By Brad Fauber
FRONT ROYAL -- The 19th Annual Apple Blossom Pro-Am Golf Tournament at the Shenandoah Valley Golf Club looked a little bit different this year, as the nine-hole White course that traditionally accompanied the Blue Nine was removed from the 18-hole event in favor of the Red course.
The switch may have added a new challenge for some veterans of the tournament, but Dirk Schultz simply has too many rounds at the course under his belt to be thrown off by such a change.
Schultz, a steady participant in the Pro-Am since the tournament's early years in the mid-1990s, has over three decades of experience on the links at the Shenandoah Valley Golf Club, and his knowledge and understanding of the course was on full display on Wednesday. Schultz claimed the top spot in the tournament for second straight year, and the fifth time overall, with his eight-under par score of 64. He won the event by a comfortable four strokes.
"I've participated in it for a long time," Schultz said of the Apple Blossom Pro-Am. "I started playing [at Shenandoah Valley] 30 years ago, so I know the course pretty well. I probably have over 100 rounds there, so it's probably my second home. I have a lot of second homes, though ... but I get to play at Shenandoah Valley at least two or three times a year."
Schultz, the head golf professional at Beaver Creek Country Club in Hagerstown, Md., has played more rounds at Shenandoah Valley than he can count, but Wednesday's performance certainly goes down as one of the most memorable ones for him on the course.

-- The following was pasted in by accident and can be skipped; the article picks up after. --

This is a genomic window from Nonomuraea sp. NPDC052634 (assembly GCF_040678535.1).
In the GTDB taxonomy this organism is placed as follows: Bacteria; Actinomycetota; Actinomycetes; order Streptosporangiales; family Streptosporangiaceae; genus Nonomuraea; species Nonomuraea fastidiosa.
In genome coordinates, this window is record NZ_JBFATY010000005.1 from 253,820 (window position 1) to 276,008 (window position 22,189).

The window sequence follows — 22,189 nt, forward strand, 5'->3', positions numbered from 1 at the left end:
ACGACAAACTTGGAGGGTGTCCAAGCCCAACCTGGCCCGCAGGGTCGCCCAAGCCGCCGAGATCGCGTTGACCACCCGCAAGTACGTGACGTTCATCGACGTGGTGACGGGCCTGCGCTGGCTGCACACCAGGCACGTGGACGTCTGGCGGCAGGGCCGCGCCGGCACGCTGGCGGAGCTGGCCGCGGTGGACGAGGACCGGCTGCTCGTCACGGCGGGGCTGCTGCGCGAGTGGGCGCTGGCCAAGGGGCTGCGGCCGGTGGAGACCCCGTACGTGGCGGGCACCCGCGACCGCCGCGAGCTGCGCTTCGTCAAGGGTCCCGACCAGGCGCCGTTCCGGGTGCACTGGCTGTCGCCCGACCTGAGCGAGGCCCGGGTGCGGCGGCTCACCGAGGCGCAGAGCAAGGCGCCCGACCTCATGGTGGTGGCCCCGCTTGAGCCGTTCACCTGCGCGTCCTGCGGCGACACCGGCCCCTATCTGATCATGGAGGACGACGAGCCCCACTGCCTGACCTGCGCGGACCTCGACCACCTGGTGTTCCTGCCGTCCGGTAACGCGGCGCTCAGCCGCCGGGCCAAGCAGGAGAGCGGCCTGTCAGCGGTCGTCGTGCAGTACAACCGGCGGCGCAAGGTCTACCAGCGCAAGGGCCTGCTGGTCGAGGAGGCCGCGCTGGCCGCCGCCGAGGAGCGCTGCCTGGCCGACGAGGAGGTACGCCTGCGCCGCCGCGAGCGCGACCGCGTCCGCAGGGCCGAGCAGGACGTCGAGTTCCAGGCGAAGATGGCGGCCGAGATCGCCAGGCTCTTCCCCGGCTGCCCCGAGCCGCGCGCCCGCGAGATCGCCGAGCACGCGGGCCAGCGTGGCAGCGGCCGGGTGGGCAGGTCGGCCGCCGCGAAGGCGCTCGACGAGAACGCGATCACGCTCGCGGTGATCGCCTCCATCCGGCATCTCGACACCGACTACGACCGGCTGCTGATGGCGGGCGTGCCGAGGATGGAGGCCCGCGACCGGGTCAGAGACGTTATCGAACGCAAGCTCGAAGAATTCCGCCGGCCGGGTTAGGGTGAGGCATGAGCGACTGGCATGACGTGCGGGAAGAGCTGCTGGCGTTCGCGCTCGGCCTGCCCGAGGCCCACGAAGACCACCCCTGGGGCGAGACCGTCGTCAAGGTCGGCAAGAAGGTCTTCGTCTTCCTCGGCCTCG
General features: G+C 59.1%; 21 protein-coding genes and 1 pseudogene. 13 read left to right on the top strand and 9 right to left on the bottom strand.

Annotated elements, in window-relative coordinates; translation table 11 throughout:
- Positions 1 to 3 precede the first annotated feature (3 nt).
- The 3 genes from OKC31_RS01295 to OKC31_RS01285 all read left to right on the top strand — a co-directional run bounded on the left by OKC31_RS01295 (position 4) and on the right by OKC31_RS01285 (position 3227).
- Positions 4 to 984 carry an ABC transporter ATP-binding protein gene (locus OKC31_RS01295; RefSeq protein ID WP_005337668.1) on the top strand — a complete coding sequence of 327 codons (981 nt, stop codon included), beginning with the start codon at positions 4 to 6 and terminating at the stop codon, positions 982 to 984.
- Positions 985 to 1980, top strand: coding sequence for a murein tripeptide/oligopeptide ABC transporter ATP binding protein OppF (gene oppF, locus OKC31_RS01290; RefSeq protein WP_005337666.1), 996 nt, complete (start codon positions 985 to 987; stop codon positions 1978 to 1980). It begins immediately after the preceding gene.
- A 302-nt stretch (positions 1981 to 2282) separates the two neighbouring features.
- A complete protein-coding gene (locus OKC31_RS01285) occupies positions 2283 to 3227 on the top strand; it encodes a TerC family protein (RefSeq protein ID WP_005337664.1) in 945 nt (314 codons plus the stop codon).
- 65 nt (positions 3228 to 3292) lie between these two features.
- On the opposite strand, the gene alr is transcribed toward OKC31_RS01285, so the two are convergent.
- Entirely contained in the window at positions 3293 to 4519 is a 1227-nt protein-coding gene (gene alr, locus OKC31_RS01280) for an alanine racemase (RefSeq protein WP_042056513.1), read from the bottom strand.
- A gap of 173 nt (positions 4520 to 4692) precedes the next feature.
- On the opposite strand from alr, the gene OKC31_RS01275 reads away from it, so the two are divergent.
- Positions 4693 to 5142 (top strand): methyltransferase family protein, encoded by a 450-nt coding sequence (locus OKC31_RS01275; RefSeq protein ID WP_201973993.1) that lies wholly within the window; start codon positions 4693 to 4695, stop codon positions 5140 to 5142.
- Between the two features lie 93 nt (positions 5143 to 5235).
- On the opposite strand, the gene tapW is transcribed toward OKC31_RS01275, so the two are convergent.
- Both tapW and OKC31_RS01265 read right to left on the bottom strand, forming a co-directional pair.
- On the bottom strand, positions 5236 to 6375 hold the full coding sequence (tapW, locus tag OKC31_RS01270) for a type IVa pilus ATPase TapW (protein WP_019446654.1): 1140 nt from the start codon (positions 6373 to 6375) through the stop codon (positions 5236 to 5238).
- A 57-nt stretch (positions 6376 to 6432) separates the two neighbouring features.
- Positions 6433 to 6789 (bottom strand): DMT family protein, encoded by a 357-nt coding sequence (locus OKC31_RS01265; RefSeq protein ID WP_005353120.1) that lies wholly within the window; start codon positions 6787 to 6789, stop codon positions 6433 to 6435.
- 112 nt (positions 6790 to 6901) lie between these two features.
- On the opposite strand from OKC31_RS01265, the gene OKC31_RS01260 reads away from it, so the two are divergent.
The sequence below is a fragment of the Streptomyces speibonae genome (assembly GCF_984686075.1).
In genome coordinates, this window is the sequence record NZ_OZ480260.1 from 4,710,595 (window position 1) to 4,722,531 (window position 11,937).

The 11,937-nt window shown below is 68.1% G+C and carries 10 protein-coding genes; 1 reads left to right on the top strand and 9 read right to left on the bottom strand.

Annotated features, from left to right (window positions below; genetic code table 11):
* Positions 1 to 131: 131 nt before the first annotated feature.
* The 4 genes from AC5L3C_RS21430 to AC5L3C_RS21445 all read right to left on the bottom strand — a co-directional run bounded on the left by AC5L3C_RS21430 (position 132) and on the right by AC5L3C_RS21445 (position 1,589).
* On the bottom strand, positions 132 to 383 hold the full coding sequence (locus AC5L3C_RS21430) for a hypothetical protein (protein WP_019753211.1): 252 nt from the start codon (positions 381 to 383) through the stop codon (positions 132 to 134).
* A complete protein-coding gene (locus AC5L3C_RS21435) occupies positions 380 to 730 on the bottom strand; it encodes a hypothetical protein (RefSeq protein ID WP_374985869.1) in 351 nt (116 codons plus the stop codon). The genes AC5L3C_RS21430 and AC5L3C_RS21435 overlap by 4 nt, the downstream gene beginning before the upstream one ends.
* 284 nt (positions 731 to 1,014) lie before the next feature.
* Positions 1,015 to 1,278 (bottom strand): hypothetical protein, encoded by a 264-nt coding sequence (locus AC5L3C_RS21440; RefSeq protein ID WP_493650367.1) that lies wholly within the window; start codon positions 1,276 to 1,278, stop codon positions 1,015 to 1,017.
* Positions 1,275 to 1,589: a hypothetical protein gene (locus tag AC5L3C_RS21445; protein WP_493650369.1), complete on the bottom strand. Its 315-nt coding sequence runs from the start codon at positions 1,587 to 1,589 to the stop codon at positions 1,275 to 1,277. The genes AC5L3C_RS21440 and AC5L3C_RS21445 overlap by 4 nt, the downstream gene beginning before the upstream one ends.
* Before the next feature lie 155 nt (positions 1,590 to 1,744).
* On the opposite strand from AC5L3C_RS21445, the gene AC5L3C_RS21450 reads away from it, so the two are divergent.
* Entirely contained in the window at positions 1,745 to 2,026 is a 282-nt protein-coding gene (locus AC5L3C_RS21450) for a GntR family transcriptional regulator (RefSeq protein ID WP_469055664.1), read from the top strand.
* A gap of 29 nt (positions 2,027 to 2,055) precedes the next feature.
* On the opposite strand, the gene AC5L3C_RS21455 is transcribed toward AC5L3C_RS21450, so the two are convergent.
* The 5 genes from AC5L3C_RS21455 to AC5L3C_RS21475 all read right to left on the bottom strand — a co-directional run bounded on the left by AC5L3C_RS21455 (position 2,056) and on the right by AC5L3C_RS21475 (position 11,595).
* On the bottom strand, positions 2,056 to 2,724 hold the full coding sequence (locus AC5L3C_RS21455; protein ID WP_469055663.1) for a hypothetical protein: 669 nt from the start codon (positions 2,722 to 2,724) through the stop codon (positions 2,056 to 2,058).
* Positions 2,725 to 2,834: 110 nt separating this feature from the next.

Schultz was strong from start to finish, and he credited the "perfect" course conditions and the beautiful weather for helping him achieve what very well could be his personal best score at Shenandoah Valley.
The longtime golfer converted eight birdies during the morning session, and he also added an eagle on the par-5, 546-yard first hole on Blue.
"This was probably my best round there -- a 64 was probably the worst I could have shot there today," Schultz said. "I didn't birdie nine on the blue or nine on the red, they're both very reachable par 5s, and I had two bogeys on top of that. But it was a good day.
"I drove it really straight today. The fairways are real wide, I think I hit 10 of 14 fairways and the other ones were just off, so that was good."
Schultz's solid day easily kept him ahead of fellow professionals Harvey Haddock, John O'Leary and Robert Reed, who each finished tied for second place with a score of 68.
Winchester's Josh Riggleman also turned in an outstanding round in the morning session, as he finished with a 69 (34, 35) to finish atop the amateur gross score standings for the second straight year.
Woody Fitzhugh claimed the top spot in the senior professional standings with a score of 71, ahead of Mark Guttenberg (73) and Marty O'Rear (74). Chris Helsley and Bill Shortencarrier tied atop the amateur net score leaderboard, as each turned in a 61.
Forty-nine teams -- each comprised of one professional and three amateurs -- participated in the event, with professional Rick Burke's team winning with a total score of 120.
Miles Loughlin, who is in his first year as the head golf professional at the Shenandoah Valley Golf Club, has participated in the Apple Blossom Pro-Am in the past, and he was pleased with how the event played out on Wednesday.
"It was nice weather and the course [played] exceptionally well," Loughlin said. "This is my first year running it ... but the course seemed to be better than ever. I would have to say that participation was about average, it wasn't up or down. The course played well. Obviously it didn't play hard enough, somebody went out there and tore it up, but I thought it was good all-in-all."
Contact sports writer Brad Fauber at 540-465-5137 ext. 184, or firstname.lastname@example.org